- Forests control air and noise pollution, they absorb carbon dioxide and release oxygen. Besides exchange of gases in nature goes on without any obstruction.
Types of Forests:
Due to huge size of India, differences are seen here in relief, climate and soil and that is why six types of forests are found in the country.
1. Tropical evergreen forests:
These are found in those parts of India, where annual rainfall is more than 200 cm and temperature is 28° centigrade. Tropical evergreen forest are found here. In India, such forests are found in three regions:
- North – eastern India and in Lower Himalayas.
- Western slopes of Western Ghats.
Andaman and Nicobar islands:
The wood of these forests is hard and due to their dense growth, sunrays do not reach upto the ground. In these forests, trees of different species are found jointly.
Mahogany, gataparcha, Ebony, loh kasht, toon, rubber, cinchona, bamboo, saal, gurjan, bamboo, chaplus and tulsar.
2. Monsoon or autumn forests:
This kind of forest is found where average annual rainfall is from 100 to 200 cm and temperature remains between 26°C to 31°C. These forests shed their leaves before summer season. That is why these are called antumn forests. These forests can easily be exploited due to their less dense growth.
In India, main regions of such forests are the following:
- Outer and lower slopes of Himalayan mountain range.
- In Madhya Pradesh, in Jharkhand, Chhattisgarh, Odisha and central India.
- Eastern slopes of Western Ghats.
- Southern parts of Eastern Ghats.
Shisham, sal, sagwan, sandal, rosewood, bamboo, palash, haldu, mango, ebony, mahua, pipal, banyan, cottonwool (semal) and Khair.
3. Tropical dry forests:
Such forests are found in areas where annual average rainfall is from 50 cm to 100 cm and temperature is between 20°C to 35°C. In India, there are two regions of such forests:
- In north – west India south – west Punjab, Haryana, eastern Rajasthan, Aravalli mountains and south – western Uttar Pradesh.
- Dry areas of south peninsular regions. The roots of these trees are long, leaves are thick, and trunk is rough. Main trees are babool, neem, mango, jamun, khejri, banyan, kikar and mahua, etc.
4. Desert forests:
In India, these forests are found where average rainfall is less than 50 cm and the temperature is from 25°C to 35°C. These forests are found in south – western Punjab, western Rajasthan and Gujarat state. The roots of these trees are thick and long, leaves are thick, small and thorny. The number of bushes are more. Trees are found at distance and in small numbers.
Cactus, kair, khair, kejra, dates, babool, neem, pipal, banyan and rambas etc.
5. Mountain forests or temperate evergreen forests:
In India, these forests are found in eastern Himalayas, western Himalayas, hills of Assam, Mahabaleswar hills of Maharashtra. The leaves of these trees are dense and stem is thick, bushes are found below the trees.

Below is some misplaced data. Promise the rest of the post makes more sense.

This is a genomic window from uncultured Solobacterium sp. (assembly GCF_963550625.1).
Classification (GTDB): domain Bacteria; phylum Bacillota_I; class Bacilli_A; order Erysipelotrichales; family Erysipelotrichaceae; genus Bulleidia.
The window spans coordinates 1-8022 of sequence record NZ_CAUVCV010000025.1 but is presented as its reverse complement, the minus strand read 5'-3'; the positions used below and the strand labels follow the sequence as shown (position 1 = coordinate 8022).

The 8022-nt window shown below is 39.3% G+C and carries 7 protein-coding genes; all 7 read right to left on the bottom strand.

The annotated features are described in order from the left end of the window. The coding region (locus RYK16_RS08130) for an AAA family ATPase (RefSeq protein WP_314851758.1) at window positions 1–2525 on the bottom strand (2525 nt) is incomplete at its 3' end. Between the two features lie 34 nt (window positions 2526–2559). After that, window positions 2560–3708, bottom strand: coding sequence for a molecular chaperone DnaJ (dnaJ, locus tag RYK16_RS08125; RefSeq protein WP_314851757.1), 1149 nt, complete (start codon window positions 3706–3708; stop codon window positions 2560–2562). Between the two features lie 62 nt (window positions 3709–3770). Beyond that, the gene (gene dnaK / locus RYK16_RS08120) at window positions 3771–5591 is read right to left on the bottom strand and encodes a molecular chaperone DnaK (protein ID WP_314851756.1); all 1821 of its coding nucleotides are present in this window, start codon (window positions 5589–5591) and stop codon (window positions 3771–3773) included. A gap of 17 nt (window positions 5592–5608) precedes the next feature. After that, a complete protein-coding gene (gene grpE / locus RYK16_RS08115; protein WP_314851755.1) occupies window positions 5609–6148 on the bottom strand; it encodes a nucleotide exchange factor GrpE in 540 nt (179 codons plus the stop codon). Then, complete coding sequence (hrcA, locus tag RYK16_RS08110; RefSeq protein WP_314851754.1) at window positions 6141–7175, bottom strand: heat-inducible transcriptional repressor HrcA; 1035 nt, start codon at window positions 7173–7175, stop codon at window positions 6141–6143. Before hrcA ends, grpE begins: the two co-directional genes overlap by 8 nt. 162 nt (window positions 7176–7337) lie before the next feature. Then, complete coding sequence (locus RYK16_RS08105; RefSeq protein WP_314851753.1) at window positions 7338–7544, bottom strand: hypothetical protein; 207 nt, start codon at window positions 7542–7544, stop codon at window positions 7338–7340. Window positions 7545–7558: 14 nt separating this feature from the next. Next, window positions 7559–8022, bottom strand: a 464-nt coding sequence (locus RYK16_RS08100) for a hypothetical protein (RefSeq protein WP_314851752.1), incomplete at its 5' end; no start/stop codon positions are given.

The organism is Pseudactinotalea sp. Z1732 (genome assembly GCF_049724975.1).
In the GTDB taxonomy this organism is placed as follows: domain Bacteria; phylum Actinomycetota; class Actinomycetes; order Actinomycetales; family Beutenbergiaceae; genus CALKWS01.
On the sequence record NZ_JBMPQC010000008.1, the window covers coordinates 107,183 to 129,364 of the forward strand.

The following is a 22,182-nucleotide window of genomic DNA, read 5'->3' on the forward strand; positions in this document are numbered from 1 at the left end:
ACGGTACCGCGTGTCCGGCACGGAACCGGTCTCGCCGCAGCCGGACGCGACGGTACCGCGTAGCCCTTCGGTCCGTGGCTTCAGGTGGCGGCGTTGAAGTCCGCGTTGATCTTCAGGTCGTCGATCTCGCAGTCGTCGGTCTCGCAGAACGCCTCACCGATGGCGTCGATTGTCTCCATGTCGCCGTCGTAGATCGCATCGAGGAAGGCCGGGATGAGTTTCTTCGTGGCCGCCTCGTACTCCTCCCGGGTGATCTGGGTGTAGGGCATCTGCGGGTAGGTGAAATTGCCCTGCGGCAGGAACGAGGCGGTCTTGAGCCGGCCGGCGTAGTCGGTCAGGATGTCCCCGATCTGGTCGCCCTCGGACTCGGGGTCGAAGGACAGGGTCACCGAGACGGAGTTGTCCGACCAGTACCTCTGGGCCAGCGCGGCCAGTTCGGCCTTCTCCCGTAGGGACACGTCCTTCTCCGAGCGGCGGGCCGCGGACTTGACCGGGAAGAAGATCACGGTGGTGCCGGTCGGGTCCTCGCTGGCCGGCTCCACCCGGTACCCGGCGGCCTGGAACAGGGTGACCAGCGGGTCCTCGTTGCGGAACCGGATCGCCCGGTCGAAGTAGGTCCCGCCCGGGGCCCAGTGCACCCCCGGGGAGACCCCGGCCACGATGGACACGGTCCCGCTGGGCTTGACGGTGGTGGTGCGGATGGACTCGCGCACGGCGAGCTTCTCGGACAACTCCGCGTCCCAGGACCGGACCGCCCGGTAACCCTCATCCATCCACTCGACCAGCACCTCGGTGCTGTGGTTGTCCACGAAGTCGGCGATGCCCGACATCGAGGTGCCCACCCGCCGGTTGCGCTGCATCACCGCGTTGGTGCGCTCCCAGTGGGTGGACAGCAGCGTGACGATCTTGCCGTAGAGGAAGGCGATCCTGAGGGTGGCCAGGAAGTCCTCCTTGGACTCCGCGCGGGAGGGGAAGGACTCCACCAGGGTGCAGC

Main trees :
Chir, sanovar, deodar, fir, spruce, larch, maple, elm, chestnut, ujenia, micholia and rhododendron trees are found in high mountainous areas.
6. Tidal or marshy forests:
These forests are chiefly found in deltaic areas of Ganga – Brahmaputra and Hooghly rivers and at the mouth of Krishna, Kaveri, Mahanadi, and Godawari and in coastal areas. Due to tides, the roots of these trees remain submerged in sea water and the branches of the roots spread in all direction. The wood of these trees is soft.
In Deltaic part of the Ganga and Brahmaputra and Hooghly rivers, the tree sundari is found in large numbers.
Write a note on the fisheries industry of India.
In India, the fish are caught in only 25% part of fish production area. 60% of total fish production of India is obtained from oceans and about 40% is obtained from inland water bodies. 70% of total ocean fish are obtained from western coastal area and 30% from eastern coastal area.
Importance of fish industries in India:
- This food is rich in protein and makes a balanced diet and protects us from malnutrition.
- More than one crore people get employment from this occupation.
- Foreign currency is obtained from this occupation.
- Many allied industries such as – boat making, fishing equipment, carton, oil – extraction and compost making business are also developed.
Major fishing areas of India:
Following are the five main regions:
1. Seacoast area:
This fish area is developed on sea coastline upto 100 km in the open sea. Most fish of this area are caught in wide open sea upto 40 km. Shark, mackerel, akaki, sardine, ole, catfish, tuna, herring, shrimp and mullet are the main.
2. River mouth sea area:
Fish are caught at the mouth of Ganga, Brahmaputra, Hooghly, Mahanadi, Godavari, Krishna and Kaveri for 6 – 9 months of the year. Perch, ap, kark, katla, catfish, rehu, hilsa, pomfret, and oyster are the main fish.
3. Freshwater fishing area:
In India freshwater fish are caught from rivers, tanks, dams, lakes, ponds. The fish are also caught from the flowing water of the Ganga, Brahmaputra, Mahanadi, Narmada, Godavari, Krishna, Kaveri and their tributaries.
4. Oyster area:
In the sea part of India, in wide Gulf of Kutch, coastal sea of Saurashtra, Gulf of Mannar and the sea part near Pamban island of Tamil Nadu, the oyster fish are caught, from which pearl is obtained by injecting a chemical in them.
5. Shell fish area:
These fish are found in Tamil Nadu, Kerala and at the depth of 13 meters of sandy land of Saurashtra coast of Gujarat, these fish are caught from October to May. Their shells are used in temples and other decorative things.